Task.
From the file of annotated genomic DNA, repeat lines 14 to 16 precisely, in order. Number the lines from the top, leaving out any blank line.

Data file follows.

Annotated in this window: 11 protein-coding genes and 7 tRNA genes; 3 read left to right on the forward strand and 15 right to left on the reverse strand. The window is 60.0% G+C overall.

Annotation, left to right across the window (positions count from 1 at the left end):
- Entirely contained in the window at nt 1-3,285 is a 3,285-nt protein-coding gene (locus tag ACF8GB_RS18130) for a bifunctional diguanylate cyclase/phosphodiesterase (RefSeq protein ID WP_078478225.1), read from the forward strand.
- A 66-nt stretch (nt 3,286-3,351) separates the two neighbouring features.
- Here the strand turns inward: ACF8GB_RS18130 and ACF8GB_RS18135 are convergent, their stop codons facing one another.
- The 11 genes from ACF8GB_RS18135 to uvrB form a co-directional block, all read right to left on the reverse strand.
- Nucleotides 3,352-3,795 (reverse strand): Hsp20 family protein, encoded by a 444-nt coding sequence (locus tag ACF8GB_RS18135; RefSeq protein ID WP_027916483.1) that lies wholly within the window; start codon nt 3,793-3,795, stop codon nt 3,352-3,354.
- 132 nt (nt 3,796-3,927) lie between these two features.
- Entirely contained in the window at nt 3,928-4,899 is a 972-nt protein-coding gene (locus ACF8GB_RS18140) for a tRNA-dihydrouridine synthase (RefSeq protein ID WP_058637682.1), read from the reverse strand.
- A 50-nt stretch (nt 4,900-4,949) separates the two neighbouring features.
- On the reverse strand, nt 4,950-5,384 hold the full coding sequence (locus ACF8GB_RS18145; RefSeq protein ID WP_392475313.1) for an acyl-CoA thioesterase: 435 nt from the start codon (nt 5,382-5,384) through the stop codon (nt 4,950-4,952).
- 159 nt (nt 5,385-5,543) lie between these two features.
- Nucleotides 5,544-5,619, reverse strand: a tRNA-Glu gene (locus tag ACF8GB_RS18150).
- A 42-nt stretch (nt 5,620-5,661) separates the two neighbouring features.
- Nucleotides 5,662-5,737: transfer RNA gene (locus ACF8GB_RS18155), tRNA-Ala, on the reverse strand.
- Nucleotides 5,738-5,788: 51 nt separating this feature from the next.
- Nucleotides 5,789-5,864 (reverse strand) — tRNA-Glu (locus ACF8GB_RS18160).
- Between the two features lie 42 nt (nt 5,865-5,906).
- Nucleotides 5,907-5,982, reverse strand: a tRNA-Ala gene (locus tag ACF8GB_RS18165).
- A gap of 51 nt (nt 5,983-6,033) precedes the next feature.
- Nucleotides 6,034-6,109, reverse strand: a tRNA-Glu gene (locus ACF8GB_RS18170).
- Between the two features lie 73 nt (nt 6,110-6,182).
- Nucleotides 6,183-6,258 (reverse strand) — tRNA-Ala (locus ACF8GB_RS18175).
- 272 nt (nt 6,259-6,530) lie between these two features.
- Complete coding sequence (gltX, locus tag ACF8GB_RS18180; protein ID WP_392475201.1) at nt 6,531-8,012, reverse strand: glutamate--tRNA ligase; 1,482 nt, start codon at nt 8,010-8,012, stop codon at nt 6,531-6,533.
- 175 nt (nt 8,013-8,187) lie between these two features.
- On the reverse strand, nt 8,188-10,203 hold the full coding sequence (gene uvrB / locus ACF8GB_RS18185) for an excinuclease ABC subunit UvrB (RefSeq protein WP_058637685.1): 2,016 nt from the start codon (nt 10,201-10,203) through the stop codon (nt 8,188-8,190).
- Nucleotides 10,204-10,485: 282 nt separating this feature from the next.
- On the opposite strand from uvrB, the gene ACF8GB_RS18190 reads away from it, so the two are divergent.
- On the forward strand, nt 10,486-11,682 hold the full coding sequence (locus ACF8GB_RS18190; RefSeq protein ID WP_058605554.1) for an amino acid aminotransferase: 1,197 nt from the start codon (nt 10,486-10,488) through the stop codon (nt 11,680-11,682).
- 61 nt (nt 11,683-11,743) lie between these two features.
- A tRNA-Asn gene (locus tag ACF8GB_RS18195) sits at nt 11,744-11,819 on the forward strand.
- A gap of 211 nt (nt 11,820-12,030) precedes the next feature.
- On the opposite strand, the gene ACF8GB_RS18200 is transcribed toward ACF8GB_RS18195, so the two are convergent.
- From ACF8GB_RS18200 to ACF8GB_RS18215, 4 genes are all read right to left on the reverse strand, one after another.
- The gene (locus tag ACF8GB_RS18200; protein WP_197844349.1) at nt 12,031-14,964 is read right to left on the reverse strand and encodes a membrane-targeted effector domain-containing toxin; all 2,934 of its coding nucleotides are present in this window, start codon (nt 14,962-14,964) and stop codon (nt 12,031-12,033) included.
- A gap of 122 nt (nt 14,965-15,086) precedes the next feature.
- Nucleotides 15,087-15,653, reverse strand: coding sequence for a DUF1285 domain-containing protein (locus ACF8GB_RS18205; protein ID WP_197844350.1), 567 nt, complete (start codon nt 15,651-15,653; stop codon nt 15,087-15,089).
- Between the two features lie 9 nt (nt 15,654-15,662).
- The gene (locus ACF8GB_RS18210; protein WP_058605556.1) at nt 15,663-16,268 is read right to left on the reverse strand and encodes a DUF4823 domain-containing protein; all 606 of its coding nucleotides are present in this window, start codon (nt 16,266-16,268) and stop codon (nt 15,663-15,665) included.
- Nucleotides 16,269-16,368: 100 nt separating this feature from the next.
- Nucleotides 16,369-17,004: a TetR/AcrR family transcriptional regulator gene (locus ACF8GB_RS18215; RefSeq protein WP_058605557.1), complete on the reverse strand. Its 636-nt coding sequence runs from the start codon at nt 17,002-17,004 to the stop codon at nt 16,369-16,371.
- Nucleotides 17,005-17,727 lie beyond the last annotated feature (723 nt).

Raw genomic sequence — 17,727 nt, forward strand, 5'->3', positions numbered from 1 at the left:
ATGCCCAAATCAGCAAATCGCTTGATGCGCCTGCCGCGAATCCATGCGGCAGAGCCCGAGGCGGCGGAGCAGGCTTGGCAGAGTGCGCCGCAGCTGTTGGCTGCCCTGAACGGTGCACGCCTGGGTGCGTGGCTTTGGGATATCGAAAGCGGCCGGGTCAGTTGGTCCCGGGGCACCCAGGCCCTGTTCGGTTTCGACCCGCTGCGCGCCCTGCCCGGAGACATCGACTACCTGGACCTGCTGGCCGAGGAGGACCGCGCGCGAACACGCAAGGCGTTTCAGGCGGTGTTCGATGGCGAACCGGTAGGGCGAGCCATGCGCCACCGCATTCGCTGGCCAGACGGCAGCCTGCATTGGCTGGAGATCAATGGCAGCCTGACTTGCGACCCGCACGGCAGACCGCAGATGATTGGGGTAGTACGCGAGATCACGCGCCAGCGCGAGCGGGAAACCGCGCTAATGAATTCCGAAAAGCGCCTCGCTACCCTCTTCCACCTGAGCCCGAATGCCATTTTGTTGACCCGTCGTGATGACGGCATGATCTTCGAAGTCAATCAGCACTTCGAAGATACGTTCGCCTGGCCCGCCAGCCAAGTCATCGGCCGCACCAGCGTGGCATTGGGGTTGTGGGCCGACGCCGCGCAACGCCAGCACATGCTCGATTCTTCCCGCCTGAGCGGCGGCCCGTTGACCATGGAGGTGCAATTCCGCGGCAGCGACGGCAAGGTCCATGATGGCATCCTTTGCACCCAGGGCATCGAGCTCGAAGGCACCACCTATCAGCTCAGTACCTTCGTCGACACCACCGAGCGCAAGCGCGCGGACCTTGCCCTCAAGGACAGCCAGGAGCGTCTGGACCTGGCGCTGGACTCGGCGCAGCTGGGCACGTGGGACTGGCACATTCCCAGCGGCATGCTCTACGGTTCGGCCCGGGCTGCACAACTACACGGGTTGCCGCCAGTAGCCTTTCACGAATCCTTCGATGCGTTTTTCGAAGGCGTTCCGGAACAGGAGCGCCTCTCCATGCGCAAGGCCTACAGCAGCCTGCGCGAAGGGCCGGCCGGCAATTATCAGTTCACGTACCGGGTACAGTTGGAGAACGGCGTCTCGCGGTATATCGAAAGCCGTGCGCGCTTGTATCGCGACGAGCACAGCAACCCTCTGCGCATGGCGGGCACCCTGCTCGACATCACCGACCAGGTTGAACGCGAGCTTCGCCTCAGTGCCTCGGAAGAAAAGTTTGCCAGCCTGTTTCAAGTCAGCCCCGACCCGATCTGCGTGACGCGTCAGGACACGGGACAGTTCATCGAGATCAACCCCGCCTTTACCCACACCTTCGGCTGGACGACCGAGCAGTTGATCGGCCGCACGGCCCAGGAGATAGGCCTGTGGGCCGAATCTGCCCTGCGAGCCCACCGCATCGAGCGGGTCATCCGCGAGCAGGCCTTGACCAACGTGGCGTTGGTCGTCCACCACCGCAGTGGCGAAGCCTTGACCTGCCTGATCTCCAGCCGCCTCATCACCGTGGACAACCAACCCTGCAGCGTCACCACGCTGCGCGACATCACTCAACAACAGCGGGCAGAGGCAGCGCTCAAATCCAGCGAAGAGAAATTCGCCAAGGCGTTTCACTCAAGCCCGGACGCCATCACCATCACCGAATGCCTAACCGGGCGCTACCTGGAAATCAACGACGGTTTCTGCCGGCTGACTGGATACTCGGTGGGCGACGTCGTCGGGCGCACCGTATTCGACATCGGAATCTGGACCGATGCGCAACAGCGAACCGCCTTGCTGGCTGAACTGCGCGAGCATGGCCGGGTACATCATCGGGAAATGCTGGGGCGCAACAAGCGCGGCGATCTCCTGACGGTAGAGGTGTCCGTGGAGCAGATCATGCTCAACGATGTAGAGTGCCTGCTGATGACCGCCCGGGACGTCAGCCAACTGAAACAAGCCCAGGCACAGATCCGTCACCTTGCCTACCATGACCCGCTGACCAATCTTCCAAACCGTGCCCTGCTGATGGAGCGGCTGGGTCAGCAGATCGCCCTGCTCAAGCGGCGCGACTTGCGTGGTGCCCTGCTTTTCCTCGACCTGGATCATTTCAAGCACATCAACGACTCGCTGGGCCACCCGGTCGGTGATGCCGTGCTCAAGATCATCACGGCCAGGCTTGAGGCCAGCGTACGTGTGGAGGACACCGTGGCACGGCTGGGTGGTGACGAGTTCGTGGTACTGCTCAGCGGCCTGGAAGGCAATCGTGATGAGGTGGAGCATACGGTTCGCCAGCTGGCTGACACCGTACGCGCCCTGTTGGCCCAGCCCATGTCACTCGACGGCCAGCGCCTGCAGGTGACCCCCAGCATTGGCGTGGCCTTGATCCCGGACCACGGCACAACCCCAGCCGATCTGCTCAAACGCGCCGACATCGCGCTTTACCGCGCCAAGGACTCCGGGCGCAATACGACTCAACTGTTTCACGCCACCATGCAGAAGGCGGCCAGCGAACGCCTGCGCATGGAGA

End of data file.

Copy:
- A 42-nt stretch (nt 5,620-5,661) separates the two neighbouring features.
- Nucleotides 5,662-5,737: transfer RNA gene (locus ACF8GB_RS18155), tRNA-Ala, on the reverse strand.
- Nucleotides 5,738-5,788: 51 nt separating this feature from the next.